• Thus, the differences between the interests of an employer to that of his employee “suggest that it would not be fair, just or reasonable to impose on an employer a duty of care to defend legal proceedings so as to protect the economic or reputational interests of his employee.” [32]

Policy considerations in respect of the conduct of litigation

  • “there is an important public policy that parties in dispute should, in general, be able to avail themselves of the processes of litigation in order to resolve their disputes, without fear of incurring liability to third parties if they do so … The proposed duty would, to my mind, inevitably inhibit the conduct of the defence. An employer would, understandably, be less likely to make admissions in circumstances where they are objectively justified or to make use of evidence which reflects unfavourably on an employee, for fear of the subsequent repercussions.” [35]
  • Such duty could also render the risk of deterring settlement outside of court, delay to proceedings, and may result in consequential [36-38]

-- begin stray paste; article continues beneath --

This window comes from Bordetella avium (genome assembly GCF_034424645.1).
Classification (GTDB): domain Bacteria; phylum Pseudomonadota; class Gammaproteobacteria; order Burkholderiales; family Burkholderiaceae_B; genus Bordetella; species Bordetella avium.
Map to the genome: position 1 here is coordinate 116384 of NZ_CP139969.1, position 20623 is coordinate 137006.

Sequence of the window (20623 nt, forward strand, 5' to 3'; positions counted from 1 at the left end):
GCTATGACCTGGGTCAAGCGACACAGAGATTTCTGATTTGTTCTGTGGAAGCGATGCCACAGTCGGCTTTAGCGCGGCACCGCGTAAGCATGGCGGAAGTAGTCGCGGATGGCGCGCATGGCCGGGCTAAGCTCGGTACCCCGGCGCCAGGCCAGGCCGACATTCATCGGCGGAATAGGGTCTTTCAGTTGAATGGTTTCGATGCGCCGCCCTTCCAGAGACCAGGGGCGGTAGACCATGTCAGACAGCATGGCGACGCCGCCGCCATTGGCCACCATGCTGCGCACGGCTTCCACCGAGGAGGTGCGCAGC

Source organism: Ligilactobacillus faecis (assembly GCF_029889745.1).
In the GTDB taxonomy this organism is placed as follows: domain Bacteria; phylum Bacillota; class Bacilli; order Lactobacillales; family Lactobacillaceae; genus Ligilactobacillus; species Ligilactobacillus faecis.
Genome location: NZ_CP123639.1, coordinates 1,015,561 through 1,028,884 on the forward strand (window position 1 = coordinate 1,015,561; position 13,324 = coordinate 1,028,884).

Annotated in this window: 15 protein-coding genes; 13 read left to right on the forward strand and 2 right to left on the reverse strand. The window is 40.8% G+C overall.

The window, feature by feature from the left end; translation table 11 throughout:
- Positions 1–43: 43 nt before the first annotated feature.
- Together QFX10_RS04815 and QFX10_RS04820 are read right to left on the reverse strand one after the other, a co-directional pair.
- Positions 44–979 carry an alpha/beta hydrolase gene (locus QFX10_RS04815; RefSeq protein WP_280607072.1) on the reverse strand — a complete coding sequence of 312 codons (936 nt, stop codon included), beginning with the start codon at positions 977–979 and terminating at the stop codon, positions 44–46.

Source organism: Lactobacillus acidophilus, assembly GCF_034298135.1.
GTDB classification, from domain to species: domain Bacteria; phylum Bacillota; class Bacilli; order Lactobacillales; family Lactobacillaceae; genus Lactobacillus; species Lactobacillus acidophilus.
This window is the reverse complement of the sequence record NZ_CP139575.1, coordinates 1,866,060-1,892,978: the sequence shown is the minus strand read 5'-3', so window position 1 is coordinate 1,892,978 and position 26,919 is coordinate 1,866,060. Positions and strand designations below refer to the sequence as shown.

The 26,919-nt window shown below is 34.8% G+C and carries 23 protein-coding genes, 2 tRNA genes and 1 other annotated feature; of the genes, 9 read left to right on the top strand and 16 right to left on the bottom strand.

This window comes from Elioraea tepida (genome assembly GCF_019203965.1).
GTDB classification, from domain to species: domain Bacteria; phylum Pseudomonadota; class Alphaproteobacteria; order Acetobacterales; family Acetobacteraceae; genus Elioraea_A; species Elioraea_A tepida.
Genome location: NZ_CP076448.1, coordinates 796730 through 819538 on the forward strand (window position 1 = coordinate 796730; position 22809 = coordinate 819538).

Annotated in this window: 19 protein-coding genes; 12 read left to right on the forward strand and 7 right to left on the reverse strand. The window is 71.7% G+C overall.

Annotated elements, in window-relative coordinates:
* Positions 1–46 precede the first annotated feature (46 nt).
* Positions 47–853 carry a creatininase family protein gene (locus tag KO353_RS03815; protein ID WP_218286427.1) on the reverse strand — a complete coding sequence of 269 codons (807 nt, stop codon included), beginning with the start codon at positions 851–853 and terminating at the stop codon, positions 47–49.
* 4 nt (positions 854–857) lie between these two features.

Legal professional privilege

  • Presently, “the commissioner and the officers are likely to have had a shared interest in successfully defending the claim brought by BA against the commissioner, at least initially. … Although the relationship between the commissioner and the officers is closely analogous to that of employer and employees, there is nothing in the present situation which resembles the relationship between a company and its shareholders, or between a trustee and his beneficiaries, or between parties to a joint venture agreement.” [45]
  • Their relationship “does not require or justify such an entitlement of access to legally privileged material.” [45]
  • In the event the Cs were allowed privileged material, this may have “the potential to undermine the effective conduct of the defence of the original claim against the employer in that the possibility of such a claim in negligence and the likelihood of having to waive privilege may well inhibit frank discussion between the employer and his legal advisers. This is, therefore, a further consideration which weighs against the recognition of the duty of care for which the officers contend.” [46]